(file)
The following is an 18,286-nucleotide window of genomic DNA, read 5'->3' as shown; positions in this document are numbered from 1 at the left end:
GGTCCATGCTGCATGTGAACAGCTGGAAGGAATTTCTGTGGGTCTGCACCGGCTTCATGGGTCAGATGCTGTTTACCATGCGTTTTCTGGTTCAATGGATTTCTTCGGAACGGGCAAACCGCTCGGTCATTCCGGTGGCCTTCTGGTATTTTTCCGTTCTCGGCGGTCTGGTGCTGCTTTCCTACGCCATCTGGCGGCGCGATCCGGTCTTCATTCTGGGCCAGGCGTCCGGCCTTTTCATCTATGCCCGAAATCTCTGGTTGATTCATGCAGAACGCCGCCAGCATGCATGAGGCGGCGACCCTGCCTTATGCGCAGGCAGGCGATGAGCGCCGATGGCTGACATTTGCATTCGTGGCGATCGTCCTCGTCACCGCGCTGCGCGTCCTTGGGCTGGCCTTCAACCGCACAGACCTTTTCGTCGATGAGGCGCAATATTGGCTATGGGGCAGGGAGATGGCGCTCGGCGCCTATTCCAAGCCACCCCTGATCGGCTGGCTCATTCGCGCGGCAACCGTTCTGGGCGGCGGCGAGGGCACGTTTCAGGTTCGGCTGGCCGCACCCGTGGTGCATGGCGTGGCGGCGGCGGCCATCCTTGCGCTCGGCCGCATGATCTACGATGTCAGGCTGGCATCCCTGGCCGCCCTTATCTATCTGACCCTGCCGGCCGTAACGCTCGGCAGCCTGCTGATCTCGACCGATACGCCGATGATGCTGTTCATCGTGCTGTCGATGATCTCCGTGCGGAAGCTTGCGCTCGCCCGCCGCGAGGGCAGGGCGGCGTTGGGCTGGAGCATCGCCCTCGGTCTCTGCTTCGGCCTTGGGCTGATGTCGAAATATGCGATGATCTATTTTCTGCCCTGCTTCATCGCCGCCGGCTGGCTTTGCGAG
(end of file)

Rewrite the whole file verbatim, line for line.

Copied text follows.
The following is an 18,286-nucleotide window of genomic DNA, read 5'->3' as shown; positions in this document are numbered from 1 at the left end:
GGTCCATGCTGCATGTGAACAGCTGGAAGGAATTTCTGTGGGTCTGCACCGGCTTCATGGGTCAGATGCTGTTTACCATGCGTTTTCTGGTTCAATGGATTTCTTCGGAACGGGCAAACCGCTCGGTCATTCCGGTGGCCTTCTGGTATTTTTCCGTTCTCGGCGGTCTGGTGCTGCTTTCCTACGCCATCTGGCGGCGCGATCCGGTCTTCATTCTGGGCCAGGCGTCCGGCCTTTTCATCTATGCCCGAAATCTCTGGTTGATTCATGCAGAACGCCGCCAGCATGCATGAGGCGGCGACCCTGCCTTATGCGCAGGCAGGCGATGAGCGCCGATGGCTGACATTTGCATTCGTGGCGATCGTCCTCGTCACCGCGCTGCGCGTCCTTGGGCTGGCCTTCAACCGCACAGACCTTTTCGTCGATGAGGCGCAATATTGGCTATGGGGCAGGGAGATGGCGCTCGGCGCCTATTCCAAGCCACCCCTGATCGGCTGGCTCATTCGCGCGGCAACCGTTCTGGGCGGCGGCGAGGGCACGTTTCAGGTTCGGCTGGCCGCACCCGTGGTGCATGGCGTGGCGGCGGCGGCCATCCTTGCGCTCGGCCGCATGATCTACGATGTCAGGCTGGCATCCCTGGCCGCCCTTATCTATCTGACCCTGCCGGCCGTAACGCTCGGCAGCCTGCTGATCTCGACCGATACGCCGATGATGCTGTTCATCGTGCTGTCGATGATCTCCGTGCGGAAGCTTGCGCTCGCCCGCCGCGAGGGCAGGGCGGCGTTGGGCTGGAGCATCGCCCTCGGTCTCTGCTTCGGCCTTGGGCTGATGTCGAAATATGCGATGATCTATTTTCTGCCCTGCTTCATCGCCGCCGGCTGGCTTTGCGAG